Join us for the August Biophilia Meeting with Robert S. Mulvihill of the National Aviary!
Biophilia: Pittsburgh August Meeting
The Aug. 6 Biophilia: Pittsburgh meeting will feature Robert S. Mulvihill, the National Aviary’s ornithologist, who will introduce the discussion topic, "Getting Up Close and Scientific with Pittsburgh's Birds." Perhaps more than any other natural history subjects, birds help connect people with nature, and ornithology has a long history of contribution by citizen scientists. In 2013, Mulvihill brought the Smithsonian Institution's Neighborhood Nestwatch project to Pittsburgh. He and his crew study the impacts of urbanization on a selection of common songbird species — northern cardinal, American robin, song sparrow, black-capped or Carolina chickadee, gray catbird, northern mockingbird, Carolina wren, and house wren — through annual summer visits to nearly 150 backyards in the Greater Pittsburgh area, including the backyard bird habitat of Phipps' executive director, Richard V. Piacentini. Mulvihill will talk about this and the National Aviary's other research and conservation projects.
Robert S. Mulvihill is a native Pittsburgher who has been an active member of the birding and bird conservation community for more than thirty years. He received a B.S. in Education from the University of Pittsburgh and an M.S. in Biology from Indiana University of Pennsylvania. Mulvihill began his ornithological career at Powdermill Nature Reserve, the biological field station of the Carnegie Museum of Natural History, where he served as a field ornithologist at the world renowned Powdermill bird banding station. He served as a regional coordinator and species account author for the first Atlas of Breeding Birds in Pennsylvania (1983 – 1989), and recently was the statewide coordinator and co-editor of the Second Atlas of Breeding Birds in Pennsylvania. Learn more about his work at aviary.org.
5:30 – 6 p.m. Networking and refreshments
6 – 6:30 p.m. Presentation
6:30 – 7:30 p.m. Discussion
Meetings are free to attend; however, advance registration is required. To R.S.V.P., please send us an email at firstname.lastname@example.org or sign up on our Meetup page.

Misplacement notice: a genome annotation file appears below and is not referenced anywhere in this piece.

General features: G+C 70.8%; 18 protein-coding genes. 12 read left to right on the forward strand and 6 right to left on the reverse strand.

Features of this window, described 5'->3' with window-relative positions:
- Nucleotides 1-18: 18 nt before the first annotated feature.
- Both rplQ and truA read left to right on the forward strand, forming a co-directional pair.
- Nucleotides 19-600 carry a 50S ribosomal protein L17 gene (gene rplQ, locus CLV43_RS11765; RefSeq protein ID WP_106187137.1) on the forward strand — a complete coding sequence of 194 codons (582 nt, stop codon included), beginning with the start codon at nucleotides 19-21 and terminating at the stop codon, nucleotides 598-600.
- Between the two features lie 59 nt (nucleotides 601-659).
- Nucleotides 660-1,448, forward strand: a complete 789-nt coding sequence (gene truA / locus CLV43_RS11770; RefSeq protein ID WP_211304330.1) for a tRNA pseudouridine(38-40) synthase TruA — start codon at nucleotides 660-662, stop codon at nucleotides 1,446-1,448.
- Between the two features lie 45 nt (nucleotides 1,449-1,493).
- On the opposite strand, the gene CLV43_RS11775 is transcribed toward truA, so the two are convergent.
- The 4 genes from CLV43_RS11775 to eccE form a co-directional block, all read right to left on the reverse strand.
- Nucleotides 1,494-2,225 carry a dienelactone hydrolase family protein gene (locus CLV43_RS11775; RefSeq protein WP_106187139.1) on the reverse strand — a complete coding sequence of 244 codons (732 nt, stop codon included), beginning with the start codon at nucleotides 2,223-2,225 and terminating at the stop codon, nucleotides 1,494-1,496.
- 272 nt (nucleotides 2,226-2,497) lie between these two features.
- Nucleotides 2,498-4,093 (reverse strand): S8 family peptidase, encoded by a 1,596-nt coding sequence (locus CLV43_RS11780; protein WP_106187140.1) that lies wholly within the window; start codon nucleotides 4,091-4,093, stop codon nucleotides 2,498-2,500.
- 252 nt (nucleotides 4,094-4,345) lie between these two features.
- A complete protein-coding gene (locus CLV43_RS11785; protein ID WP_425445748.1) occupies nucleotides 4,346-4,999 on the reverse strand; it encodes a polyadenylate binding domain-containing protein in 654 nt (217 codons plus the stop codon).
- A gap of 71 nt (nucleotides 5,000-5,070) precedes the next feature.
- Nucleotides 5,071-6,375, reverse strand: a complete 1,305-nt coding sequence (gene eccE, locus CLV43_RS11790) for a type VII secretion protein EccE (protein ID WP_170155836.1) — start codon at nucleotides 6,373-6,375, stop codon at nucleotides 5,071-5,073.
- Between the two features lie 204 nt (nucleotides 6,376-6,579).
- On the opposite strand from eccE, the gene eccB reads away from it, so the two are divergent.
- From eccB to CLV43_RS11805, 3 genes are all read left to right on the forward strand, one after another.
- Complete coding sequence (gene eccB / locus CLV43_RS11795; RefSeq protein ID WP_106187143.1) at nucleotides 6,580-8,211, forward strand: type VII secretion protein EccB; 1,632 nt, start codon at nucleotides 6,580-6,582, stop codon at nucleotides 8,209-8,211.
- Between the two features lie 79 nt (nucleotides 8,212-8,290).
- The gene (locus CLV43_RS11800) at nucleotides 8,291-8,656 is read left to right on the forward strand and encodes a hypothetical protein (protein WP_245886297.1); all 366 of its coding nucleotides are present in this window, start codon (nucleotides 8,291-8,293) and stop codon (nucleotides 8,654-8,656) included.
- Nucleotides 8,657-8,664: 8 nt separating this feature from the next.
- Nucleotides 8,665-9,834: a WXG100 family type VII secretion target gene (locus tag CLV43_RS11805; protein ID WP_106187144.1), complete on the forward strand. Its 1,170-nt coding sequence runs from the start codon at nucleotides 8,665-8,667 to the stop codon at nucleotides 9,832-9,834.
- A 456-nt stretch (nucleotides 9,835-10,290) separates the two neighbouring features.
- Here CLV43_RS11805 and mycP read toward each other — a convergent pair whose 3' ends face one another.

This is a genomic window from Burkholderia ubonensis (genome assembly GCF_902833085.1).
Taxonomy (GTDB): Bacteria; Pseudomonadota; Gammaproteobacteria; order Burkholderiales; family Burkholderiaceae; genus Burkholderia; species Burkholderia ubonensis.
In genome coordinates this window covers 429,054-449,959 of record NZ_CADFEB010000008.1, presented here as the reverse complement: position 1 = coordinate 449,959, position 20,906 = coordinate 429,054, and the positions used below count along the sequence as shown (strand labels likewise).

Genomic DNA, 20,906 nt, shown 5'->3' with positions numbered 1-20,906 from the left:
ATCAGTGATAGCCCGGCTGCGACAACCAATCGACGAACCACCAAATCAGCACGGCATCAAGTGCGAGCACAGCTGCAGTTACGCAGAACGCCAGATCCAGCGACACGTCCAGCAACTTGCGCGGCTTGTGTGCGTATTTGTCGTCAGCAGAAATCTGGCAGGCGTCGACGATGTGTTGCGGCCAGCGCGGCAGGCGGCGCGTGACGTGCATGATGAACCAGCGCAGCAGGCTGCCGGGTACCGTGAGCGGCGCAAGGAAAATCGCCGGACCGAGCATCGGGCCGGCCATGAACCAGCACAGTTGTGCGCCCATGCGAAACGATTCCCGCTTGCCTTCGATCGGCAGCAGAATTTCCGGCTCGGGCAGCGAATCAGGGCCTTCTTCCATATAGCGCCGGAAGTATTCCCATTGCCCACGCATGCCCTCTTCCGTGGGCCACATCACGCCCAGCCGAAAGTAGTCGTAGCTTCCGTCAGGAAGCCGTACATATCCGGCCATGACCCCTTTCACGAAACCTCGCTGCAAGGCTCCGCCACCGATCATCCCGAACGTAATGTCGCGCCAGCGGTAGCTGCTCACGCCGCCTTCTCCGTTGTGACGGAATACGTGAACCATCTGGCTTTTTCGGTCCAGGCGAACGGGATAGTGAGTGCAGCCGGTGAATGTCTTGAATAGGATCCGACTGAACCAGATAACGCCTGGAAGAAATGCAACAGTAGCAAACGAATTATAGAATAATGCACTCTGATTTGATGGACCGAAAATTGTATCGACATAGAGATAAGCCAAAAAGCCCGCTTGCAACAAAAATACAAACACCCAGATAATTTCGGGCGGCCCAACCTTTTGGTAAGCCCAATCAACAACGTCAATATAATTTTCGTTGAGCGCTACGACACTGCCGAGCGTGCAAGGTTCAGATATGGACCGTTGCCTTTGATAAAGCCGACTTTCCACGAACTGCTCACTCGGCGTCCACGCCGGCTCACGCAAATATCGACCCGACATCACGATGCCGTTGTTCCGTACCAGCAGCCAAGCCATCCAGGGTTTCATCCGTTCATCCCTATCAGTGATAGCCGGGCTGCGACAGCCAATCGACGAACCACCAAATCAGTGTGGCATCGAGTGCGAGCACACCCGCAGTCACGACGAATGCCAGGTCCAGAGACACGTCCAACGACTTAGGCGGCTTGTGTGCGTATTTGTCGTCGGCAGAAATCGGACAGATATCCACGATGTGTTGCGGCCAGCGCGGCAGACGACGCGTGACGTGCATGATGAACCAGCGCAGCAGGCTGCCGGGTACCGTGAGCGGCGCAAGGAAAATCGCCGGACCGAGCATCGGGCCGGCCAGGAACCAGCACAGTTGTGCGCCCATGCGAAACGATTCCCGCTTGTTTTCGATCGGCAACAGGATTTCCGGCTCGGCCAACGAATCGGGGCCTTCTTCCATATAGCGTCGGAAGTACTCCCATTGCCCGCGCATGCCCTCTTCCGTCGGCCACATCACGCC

About Biophilia: Pittsburgh
Biophilia: Pittsburgh is the pilot chapter for a Biophilia Network dedicated to strengthening the bond between people and the natural world through education, discussion and action. The group will meet monthly at the Center for Sustainable Landscapes classroom at Phipps Conservatory and Botanical Gardens where, over delicious small-plates and light refreshments, a discipline or behavior will be identified — often by an expert guest speaker — and discussed among the participants in the interest of sharing ideas and identifying opportunities.
Directions and Parking
Meetings take place in the Center for Sustainable Landscapes (CSL), specifically in the classroom on the first floor. Please note that Phipps' main Conservatory entrance will be closed, as these events are held after normal business hours. To access the CSL, follow Frew Street (located between the Oakland/Schenley Park Bridge and the Christopher Columbus statue), which will take you to the lower campus. Guest parking spaces are available on your left as you approach the CSL.
• To welcome and inspire others with the concept and principles of biophilia
• To foster collaboration and learning between professionals from a wide variety of disciplines
• To communicate biophilic principles in action-oriented ways to a wider audience for exponential and regional impact
What Is Biophilia?
The term “biophilia,” which literally means “love of life,” was coined by social psychologist Erich Fromm and popularized by biologist E.O. Wilson, who defined it as “the innately emotional affiliation of human beings to other living organisms.” The implications of biophilia extend across a vast array of disciplines including design and engineering, nutrition, psychology, public health, education, biology and the humanities. Biophilia is expressed all over the world every day through complex collaborations such as the design and construction of buildings and landscapes, and intimate, personal encounters, including nature hikes and home gardening.
Photos © Paul g. Wiegman